What next for the EBRD?
The EBRD has done such a good job in central and eastern Europe, opening up market access and catalyzing transformation of financial systems, that it now may no longer be needed. It must look once again to more troubled economies farther east to renew its mission. Julian Evans reports.
|Jean Lemierre: president of the EBRD says its fundamental principles are not contradictory.|
After making mistakes early in its life – think marble floors in its London HQ and losses in Russia – the European Bank for Reconstruction and Development has forged a role for itself as one of the most important market participants in the central and eastern European region. It is the largest CEE private-equity investor, is involved in the biggest deals, and is the most active and most prominent multilateral. Indeed, the European Investment Bank, which is far larger than the EBRD and is a shareholder in it, is quietly envious of the amount of publicity the younger institution gets.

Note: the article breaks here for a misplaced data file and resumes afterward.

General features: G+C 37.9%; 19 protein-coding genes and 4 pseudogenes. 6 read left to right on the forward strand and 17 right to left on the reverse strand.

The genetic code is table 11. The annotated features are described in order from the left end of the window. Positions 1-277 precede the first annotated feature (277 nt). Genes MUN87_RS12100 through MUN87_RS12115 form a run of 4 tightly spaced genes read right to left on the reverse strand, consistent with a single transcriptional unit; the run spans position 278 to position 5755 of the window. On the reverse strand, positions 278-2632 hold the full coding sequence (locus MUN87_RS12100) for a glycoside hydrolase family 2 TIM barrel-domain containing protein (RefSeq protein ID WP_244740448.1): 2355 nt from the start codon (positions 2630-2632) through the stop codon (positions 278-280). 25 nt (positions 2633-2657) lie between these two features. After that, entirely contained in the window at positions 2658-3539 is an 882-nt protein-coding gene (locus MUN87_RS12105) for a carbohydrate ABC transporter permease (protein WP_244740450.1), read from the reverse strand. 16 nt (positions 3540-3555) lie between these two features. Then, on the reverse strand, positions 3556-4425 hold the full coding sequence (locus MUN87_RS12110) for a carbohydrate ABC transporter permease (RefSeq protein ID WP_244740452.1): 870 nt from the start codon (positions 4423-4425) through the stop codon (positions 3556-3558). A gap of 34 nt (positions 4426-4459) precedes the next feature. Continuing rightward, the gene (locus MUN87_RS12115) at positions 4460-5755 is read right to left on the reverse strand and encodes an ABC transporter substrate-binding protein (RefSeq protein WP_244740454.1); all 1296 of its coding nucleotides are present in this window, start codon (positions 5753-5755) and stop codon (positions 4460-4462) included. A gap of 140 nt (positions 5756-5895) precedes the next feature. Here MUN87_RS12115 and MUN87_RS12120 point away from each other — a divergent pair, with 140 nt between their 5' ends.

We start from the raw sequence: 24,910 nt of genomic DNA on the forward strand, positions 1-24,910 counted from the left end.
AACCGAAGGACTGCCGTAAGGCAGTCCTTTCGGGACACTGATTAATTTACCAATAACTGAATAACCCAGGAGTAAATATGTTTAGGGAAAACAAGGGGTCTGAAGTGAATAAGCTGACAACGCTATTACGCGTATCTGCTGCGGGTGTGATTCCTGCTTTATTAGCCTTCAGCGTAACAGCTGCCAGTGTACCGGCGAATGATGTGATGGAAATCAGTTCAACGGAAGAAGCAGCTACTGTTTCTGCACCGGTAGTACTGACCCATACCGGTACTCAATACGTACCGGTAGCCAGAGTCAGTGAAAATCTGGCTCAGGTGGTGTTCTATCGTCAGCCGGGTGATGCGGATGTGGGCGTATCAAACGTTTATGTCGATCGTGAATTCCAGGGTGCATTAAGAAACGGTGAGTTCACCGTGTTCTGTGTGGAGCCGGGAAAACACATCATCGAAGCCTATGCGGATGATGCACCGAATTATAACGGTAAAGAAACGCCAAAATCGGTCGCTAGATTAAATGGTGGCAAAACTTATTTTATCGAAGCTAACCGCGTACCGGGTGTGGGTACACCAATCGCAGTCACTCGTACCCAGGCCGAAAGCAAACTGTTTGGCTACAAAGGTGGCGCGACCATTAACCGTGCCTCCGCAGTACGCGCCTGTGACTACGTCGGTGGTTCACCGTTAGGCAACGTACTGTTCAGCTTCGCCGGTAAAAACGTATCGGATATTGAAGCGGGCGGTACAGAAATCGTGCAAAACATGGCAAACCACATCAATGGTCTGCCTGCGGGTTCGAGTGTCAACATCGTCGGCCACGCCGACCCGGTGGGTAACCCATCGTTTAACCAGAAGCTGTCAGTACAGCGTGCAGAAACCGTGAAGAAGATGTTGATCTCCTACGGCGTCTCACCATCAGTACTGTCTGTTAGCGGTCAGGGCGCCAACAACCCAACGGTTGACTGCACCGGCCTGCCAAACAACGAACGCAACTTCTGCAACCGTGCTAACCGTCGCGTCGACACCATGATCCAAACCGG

Its distinct culture combines the dynamism and decent salaries of the private sector with the idealism of, say, the Department for International Development. This culture is a product of the EBRD's unique mandate, the brain-child of its creator, French philosopher Jacques Attali. It is a public-sector institution dedicated to promoting private-sector activity.
Today, 12 years after it was set up, the bank faces two key challenges.